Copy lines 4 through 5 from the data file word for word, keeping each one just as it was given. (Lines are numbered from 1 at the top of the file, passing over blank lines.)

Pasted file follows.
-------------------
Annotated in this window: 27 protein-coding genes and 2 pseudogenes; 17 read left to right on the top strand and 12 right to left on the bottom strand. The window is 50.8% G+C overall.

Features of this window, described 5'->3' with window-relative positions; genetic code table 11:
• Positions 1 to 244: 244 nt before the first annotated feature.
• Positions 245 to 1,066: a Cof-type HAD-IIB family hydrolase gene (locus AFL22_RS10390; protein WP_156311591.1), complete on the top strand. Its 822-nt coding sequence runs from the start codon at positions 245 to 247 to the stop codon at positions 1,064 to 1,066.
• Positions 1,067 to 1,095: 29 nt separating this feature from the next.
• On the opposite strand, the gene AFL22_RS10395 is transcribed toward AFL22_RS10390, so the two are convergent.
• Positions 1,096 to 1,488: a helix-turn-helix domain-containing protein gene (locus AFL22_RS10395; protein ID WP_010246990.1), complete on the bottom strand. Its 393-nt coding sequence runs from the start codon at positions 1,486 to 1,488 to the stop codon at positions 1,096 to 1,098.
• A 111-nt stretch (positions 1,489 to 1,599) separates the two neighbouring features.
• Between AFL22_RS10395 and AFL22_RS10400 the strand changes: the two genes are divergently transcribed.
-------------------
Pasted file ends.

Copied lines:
• Positions 245 to 1,066: a Cof-type HAD-IIB family hydrolase gene (locus AFL22_RS10390; protein WP_156311591.1), complete on the top strand. Its 822-nt coding sequence runs from the start codon at positions 245 to 247 to the stop codon at positions 1,064 to 1,066.
• Positions 1,067 to 1,095: 29 nt separating this feature from the next.